Stian Klo

We’d be lying if we said we weren't that into Stian Klo’s photographs of massive mountains, fjords and jagged peaks rising out of oceans. Heck, show us a photo of a glacier and we are pretty much frothing at the mouth. So when we tell you that Klo can be found camping out just north of the Arctic Circle from the from Sept-April to shoot the Aurora Borealis, aka the Northern Lights, throughout Norway’s Lofoten Islands, we feel that this isn’t giving you the real visual on how insane this might be. There are no paved roads into Lofoten, and one doesn't just grab a map, and start hiking around. Travel is by dogsled or snowmobile, and you have to watch your back for Polar Bears. They will attack. Come prepared for temperatures to drop below zero fahrenheit. You will freeze. Klo has risen to the top of the outdoor/astrophotographer field, nailing three Apple product screensavers in the last 18 months, and runs Norways’s leading photography clinic out of those aforementioned islands. He is also an expert on location, weather, lighting conditions, and has the innate ability to tell us the exact moment when and where the Northern Lights are going to erupt. Either he’s made a deal with the higher powers or there should be a Klo app. Why? Well, if capturing a photo of the Northern Lights is on your bucket list, just sign up for a Lofoten Tour, and bam, thanks to the humanized version of the Klo app; you’ve got an Ansel Adams meets a Pink Floyd light show. Need we say more?

Where did your love of photography come from? What got you started?

That's a good question. I used to be a professional House DJ and producer, but after I "retired" at the age of 26, I had to fill my days with another activity. I went back to school and completed a bachelors degree in social health/work, but my mind was always elsewhere. I had this urge to explore and do something more creative. I picked up my first proper camera in fall 2010, and tried everything from street, macro, wildlife and outdoor/landscape photography – but the latter was the only one that really stuck with me. I bought several tutorials and e-books, studied nonstop for weeks, and then headed out trying to replicate some of the scenes and techniques I had read about. Needless to say, it was not success at first attempt. In the midst of all this, I was struggling with an illness I wasn't able to shake off – I was in bed from October 2013 to late January 2014, before I finally got an appointment with one of Europe's leading neurologists. After just a few minutes with her, I learned that I suffer from something called Horton's headache (Cluster headache). I've since learned to live with the diagnose, but instead of taking medicine I self-medicate by being outdoors and force my mind to think differently. Some might say it can be related to mindfulness in some extent; I don't know. I just know that being outdoors gives me immense joy and is the only arena I really feel I'm in total control of.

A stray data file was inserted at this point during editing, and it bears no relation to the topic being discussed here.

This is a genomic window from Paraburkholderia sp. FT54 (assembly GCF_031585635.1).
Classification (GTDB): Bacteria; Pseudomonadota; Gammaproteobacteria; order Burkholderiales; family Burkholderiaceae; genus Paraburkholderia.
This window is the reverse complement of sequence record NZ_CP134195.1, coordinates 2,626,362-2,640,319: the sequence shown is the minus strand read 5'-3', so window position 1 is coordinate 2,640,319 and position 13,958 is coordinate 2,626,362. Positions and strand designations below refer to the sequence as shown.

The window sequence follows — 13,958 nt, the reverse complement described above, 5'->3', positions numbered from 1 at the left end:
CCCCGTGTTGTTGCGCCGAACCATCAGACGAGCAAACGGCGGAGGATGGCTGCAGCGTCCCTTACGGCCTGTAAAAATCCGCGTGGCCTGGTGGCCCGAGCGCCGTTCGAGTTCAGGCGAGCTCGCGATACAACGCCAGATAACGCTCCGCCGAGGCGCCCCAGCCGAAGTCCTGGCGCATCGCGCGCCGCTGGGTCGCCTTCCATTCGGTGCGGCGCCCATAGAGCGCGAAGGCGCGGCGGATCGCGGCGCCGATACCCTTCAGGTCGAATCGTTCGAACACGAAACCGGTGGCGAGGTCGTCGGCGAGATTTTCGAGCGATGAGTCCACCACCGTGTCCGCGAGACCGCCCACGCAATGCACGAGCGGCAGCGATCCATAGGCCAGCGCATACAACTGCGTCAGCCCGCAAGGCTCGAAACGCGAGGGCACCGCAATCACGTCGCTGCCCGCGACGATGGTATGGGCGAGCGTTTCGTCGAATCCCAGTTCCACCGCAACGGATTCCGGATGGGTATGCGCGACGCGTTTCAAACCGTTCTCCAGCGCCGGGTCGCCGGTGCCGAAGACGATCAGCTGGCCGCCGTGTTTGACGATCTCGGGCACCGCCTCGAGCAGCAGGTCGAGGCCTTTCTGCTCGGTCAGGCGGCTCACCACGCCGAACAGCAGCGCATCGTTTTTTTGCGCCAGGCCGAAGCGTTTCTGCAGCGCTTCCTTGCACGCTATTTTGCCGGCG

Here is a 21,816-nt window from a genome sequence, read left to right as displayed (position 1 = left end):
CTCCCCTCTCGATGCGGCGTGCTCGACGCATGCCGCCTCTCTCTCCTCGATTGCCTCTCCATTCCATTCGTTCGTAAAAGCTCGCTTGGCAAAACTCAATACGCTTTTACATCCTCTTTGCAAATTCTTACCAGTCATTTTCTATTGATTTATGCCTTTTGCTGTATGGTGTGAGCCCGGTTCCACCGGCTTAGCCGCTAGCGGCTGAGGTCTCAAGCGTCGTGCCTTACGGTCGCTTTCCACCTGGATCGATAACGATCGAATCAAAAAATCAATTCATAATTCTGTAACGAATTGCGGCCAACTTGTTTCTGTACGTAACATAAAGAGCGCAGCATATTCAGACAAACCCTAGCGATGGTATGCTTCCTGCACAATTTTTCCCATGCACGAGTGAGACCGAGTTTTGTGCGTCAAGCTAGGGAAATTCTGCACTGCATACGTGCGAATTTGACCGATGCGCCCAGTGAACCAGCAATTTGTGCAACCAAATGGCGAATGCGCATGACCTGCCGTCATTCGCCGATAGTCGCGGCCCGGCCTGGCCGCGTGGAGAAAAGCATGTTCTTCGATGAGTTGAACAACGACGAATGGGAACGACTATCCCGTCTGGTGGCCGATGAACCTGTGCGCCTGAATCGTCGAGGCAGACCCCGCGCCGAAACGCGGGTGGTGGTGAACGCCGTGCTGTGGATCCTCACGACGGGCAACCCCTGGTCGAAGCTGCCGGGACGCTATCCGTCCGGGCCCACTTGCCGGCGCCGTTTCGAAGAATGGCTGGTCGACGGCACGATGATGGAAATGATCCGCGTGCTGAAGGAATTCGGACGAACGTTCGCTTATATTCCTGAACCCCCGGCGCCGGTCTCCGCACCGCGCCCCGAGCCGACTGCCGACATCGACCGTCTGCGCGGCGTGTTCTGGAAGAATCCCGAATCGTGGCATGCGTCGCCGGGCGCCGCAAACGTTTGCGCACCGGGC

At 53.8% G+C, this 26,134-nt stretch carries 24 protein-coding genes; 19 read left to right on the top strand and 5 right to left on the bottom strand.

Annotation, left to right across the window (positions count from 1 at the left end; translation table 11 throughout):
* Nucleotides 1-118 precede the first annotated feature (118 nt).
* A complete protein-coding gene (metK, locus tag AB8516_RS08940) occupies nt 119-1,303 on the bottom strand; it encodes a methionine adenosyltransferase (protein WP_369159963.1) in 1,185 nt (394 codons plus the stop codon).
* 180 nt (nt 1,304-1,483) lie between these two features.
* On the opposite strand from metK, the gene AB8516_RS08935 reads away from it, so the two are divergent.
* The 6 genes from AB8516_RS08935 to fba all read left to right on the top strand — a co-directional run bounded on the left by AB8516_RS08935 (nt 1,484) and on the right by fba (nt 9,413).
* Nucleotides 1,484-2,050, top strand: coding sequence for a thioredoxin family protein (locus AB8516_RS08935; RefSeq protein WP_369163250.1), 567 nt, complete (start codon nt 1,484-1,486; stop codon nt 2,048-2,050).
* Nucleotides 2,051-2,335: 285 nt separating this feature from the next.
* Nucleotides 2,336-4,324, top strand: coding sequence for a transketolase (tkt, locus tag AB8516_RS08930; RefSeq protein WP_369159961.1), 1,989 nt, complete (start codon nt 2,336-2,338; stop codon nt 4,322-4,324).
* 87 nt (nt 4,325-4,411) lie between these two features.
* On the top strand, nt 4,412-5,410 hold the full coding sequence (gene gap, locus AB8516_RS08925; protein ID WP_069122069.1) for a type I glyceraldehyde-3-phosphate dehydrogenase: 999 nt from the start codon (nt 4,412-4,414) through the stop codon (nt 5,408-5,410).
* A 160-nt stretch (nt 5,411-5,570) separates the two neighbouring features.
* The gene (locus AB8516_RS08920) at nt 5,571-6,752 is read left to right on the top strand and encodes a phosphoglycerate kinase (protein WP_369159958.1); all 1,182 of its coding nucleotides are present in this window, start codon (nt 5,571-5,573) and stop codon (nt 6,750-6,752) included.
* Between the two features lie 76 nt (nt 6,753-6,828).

Your work has been published in high profile magazines like National Geographic, Outdoor Photographer Magazine. Can you give us an example of the obstacles you faced getting the perfect shot?

Oh, don't get me started on obstacles, haha! I've had tons of scary moments. I almost fell down a 80-meter waterfall in Iceland once – I went through the ice on a frozen lake. I've been struck by waves (Arctic ocean) so many times I've lost count. I remember one time I was doing Northern Lights photography at a seascape location in Senja, Norway, in January with my friend and business partner, Arild Heitmann. The temperature was a cool -16 celsius, and I saw this really cool leading line of receding waves and decided to venture out and look for a balanced composition. It was pitch black outside, and the only light present were stars and the Northern Lights. I climbed up on a rock and analyzed the cycle of the waves. I thought I had it all figured out when all of a sudden I heard this massive roar, like a wall of sound coming towards me. Before I knew the wave crashed over me, and I just barely managed to stay on my feet and hold on to my camera gear. After that incident I've been a bit more careful, but just a few weeks later at the very same location another wave caught Arild and me and destroyed both of our cameras. I guess it's the price we pay for "art".